A white rose

What if you were my one?
What if you were my all?
What if that day we never fought?
What if we had never said those unforgiving words?
What if. . .

Would you be here next to me?
Would I find you curled up next to me as the suns first rays shone lightly through our window. . .

If only. . .
If only he was not drunk. . .
If only I had not forced you to say those words. .
If only I had trusted you! . . .

Now here I stand before you.
With a white rose. . .
stained crimson,
among the dozen black roses.
Held tight in blood covered hands of mine.
I fall. . .
Down to the ground,
Next to you…


“Harsh words may lead to our self destruction. . .

Hasty actions; Will lead to our demise. . .

Parted in life; Now forever joined in death. .”
A white rose shall forever remain in memory of the lost lovers


River of Memories

She sat still and silent outside her hut, her face deeply lined and her hands calloused. Her eyes were closed as if she was lost in memories of a time long past; of people come and gone.

The first was of her childhood,  sitting on her grandfather’s lap, listening to the tales of the sly fox and of how snake tricked rabbit. She remembered laughing and playing  ‘doctor doctor’ with the other little girls. Her most fond memory, was one of her mother cradling her and rocking her to sleep, singing an old lullabye.

School was difficult for her at first; she was taught only in Afrikaans, a language she did not understand, everything was new and scary ( frightening). The teacher would use a ruler and hit her on her knuckles if she spoke out of turn. Many of her peers left school, because they could not cope.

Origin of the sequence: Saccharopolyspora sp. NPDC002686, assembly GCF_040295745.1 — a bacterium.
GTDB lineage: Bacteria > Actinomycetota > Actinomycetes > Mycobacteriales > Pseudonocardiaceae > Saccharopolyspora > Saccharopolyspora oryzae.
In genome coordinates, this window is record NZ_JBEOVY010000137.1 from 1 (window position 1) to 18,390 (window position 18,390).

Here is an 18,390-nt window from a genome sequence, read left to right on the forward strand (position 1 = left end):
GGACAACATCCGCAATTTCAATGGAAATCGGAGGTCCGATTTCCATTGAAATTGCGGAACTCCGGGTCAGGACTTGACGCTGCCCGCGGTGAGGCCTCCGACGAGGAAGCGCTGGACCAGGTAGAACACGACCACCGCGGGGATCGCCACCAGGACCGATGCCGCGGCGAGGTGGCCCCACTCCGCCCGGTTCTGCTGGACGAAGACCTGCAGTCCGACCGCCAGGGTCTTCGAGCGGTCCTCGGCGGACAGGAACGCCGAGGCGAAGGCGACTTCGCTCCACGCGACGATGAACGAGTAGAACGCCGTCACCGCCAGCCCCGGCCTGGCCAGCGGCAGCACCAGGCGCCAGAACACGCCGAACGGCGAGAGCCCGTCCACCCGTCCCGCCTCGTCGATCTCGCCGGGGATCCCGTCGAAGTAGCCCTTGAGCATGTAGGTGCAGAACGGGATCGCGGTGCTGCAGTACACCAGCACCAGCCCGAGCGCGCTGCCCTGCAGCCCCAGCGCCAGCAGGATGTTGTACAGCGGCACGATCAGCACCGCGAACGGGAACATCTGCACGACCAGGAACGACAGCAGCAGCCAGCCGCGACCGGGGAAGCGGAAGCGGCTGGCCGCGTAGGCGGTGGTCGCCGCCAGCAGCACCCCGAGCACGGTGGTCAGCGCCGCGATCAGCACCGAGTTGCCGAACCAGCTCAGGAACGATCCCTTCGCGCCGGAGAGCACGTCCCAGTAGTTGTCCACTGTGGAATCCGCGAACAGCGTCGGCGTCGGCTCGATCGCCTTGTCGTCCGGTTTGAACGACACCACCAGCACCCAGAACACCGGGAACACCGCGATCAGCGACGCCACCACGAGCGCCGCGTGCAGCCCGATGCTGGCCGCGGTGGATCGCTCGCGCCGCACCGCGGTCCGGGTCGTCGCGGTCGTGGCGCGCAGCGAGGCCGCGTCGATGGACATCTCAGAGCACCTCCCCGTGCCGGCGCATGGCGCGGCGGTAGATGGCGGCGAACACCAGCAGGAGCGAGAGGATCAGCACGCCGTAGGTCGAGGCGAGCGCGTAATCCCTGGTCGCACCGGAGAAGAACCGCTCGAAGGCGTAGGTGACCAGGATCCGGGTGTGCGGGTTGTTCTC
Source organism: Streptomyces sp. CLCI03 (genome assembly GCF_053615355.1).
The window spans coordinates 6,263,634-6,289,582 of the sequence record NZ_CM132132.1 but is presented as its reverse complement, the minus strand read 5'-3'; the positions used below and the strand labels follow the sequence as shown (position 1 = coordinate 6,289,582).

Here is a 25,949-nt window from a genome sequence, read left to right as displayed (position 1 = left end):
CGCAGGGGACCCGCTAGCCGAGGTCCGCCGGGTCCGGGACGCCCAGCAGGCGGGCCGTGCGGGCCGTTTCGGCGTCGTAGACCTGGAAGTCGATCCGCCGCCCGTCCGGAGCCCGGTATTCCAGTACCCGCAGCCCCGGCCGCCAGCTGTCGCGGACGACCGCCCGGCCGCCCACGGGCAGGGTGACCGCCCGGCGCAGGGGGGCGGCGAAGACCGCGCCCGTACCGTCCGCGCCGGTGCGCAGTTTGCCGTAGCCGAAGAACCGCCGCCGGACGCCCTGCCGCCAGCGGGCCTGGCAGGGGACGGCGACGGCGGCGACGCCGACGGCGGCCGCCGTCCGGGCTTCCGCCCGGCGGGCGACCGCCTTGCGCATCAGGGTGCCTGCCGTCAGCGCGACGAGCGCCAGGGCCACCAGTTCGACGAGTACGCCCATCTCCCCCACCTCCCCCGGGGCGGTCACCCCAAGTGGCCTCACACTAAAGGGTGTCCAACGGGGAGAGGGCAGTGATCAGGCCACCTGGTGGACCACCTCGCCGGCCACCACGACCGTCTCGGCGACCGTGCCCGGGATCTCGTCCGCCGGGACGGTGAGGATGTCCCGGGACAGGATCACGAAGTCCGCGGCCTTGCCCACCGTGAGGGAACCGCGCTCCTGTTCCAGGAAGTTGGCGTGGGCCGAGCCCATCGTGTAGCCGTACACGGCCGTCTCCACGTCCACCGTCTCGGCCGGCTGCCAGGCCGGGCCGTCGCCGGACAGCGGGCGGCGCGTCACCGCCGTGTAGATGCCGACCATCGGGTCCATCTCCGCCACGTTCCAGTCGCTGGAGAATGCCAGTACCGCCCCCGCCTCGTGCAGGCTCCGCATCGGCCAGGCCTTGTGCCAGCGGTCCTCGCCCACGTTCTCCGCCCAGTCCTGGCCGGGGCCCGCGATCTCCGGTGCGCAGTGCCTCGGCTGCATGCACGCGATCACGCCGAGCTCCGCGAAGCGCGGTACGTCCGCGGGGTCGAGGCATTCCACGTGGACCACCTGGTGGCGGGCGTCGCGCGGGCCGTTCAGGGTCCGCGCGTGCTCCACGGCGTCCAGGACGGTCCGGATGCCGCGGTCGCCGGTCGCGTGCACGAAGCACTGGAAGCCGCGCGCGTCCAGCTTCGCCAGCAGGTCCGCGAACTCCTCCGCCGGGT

The strikes were the hardest, masses of people protesting against the degradation which affected their lives, making them slaves instead of equals. The bodies were lying broken and bleeding in the streets, as peaceful  protests against the inhumane treatment had turned violent.

The humiliation and degradation that she felt each time her ‘pass’ was handed over. The belittling way she was looked at, because of a little thing such as her skin colour when inside her heart was the same as theirs. She was manhandled into submission, her cries of innocence ignored, blamed for theft and other misdeeds. Her voice .. locked away inside, helpless and begging to be set free .

The emancipation of Nelson Mandela  was the spark of hope for us all. He was their leader. He had fought for their rights when they had none, his freedom was their freedom. His hope was their hope. The people rejoiced and his praises were sung. A new day was dawning at last.

An ink mark on her thumbnail was the main reminder of the choice she had made. Her choice, with no one forcing her  to just accept the government. Finally, the day had come where the rightful leader would take his  place and the land would be free.

Her final memory was of her children and how they would live their lives to the fullest with her guidance and without. She opened her eyes for the final time , gazing upon the sunset. Then she slept , for an eternity of peace awaited her